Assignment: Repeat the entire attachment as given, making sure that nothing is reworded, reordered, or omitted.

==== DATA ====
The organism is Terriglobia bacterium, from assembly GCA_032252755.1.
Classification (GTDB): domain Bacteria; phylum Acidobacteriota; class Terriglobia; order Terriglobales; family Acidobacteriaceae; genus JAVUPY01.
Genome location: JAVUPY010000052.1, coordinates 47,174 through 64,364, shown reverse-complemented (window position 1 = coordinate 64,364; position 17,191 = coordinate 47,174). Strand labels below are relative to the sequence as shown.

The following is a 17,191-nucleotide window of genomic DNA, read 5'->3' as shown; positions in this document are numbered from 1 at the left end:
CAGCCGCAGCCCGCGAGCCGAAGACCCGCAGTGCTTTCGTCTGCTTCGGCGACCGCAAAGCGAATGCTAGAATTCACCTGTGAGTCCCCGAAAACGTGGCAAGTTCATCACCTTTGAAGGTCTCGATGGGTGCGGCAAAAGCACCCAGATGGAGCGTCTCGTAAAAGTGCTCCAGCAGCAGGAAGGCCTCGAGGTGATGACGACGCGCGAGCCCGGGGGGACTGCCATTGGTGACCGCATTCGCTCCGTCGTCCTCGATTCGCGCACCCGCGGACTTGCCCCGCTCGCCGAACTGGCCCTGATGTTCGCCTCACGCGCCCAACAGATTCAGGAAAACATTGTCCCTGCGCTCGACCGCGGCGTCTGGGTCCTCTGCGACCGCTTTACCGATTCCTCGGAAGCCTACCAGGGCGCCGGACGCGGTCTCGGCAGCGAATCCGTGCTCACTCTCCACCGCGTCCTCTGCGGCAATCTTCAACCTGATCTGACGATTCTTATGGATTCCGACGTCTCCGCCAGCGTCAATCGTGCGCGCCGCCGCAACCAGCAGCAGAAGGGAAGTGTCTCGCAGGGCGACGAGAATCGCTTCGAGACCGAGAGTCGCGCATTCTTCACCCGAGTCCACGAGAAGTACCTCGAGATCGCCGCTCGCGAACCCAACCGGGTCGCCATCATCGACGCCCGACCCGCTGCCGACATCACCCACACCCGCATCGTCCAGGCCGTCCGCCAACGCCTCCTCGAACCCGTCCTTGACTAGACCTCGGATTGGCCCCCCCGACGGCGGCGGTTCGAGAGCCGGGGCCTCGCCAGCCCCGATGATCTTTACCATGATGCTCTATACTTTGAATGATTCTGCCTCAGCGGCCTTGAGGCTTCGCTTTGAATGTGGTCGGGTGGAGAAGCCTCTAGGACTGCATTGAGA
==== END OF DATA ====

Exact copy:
The organism is Terriglobia bacterium, from assembly GCA_032252755.1.
Classification (GTDB): domain Bacteria; phylum Acidobacteriota; class Terriglobia; order Terriglobales; family Acidobacteriaceae; genus JAVUPY01.
Genome location: JAVUPY010000052.1, coordinates 47,174 through 64,364, shown reverse-complemented (window position 1 = coordinate 64,364; position 17,191 = coordinate 47,174). Strand labels below are relative to the sequence as shown.

The following is a 17,191-nucleotide window of genomic DNA, read 5'->3' as shown; positions in this document are numbered from 1 at the left end:
CAGCCGCAGCCCGCGAGCCGAAGACCCGCAGTGCTTTCGTCTGCTTCGGCGACCGCAAAGCGAATGCTAGAATTCACCTGTGAGTCCCCGAAAACGTGGCAAGTTCATCACCTTTGAAGGTCTCGATGGGTGCGGCAAAAGCACCCAGATGGAGCGTCTCGTAAAAGTGCTCCAGCAGCAGGAAGGCCTCGAGGTGATGACGACGCGCGAGCCCGGGGGGACTGCCATTGGTGACCGCATTCGCTCCGTCGTCCTCGATTCGCGCACCCGCGGACTTGCCCCGCTCGCCGAACTGGCCCTGATGTTCGCCTCACGCGCCCAACAGATTCAGGAAAACATTGTCCCTGCGCTCGACCGCGGCGTCTGGGTCCTCTGCGACCGCTTTACCGATTCCTCGGAAGCCTACCAGGGCGCCGGACGCGGTCTCGGCAGCGAATCCGTGCTCACTCTCCACCGCGTCCTCTGCGGCAATCTTCAACCTGATCTGACGATTCTTATGGATTCCGACGTCTCCGCCAGCGTCAATCGTGCGCGCCGCCGCAACCAGCAGCAGAAGGGAAGTGTCTCGCAGGGCGACGAGAATCGCTTCGAGACCGAGAGTCGCGCATTCTTCACCCGAGTCCACGAGAAGTACCTCGAGATCGCCGCTCGCGAACCCAACCGGGTCGCCATCATCGACGCCCGACCCGCTGCCGACATCACCCACACCCGCATCGTCCAGGCCGTCCGCCAACGCCTCCTCGAACCCGTCCTTGACTAGACCTCGGATTGGCCCCCCCGACGGCGGCGGTTCGAGAGCCGGGGCCTCGCCAGCCCCGATGATCTTTACCATGATGCTCTATACTTTGAATGATTCTGCCTCAGCGGCCTTGAGGCTTCGCTTTGAATGTGGTCGGGTGGAGAAGCCTCTAGGACTGCATTGAGA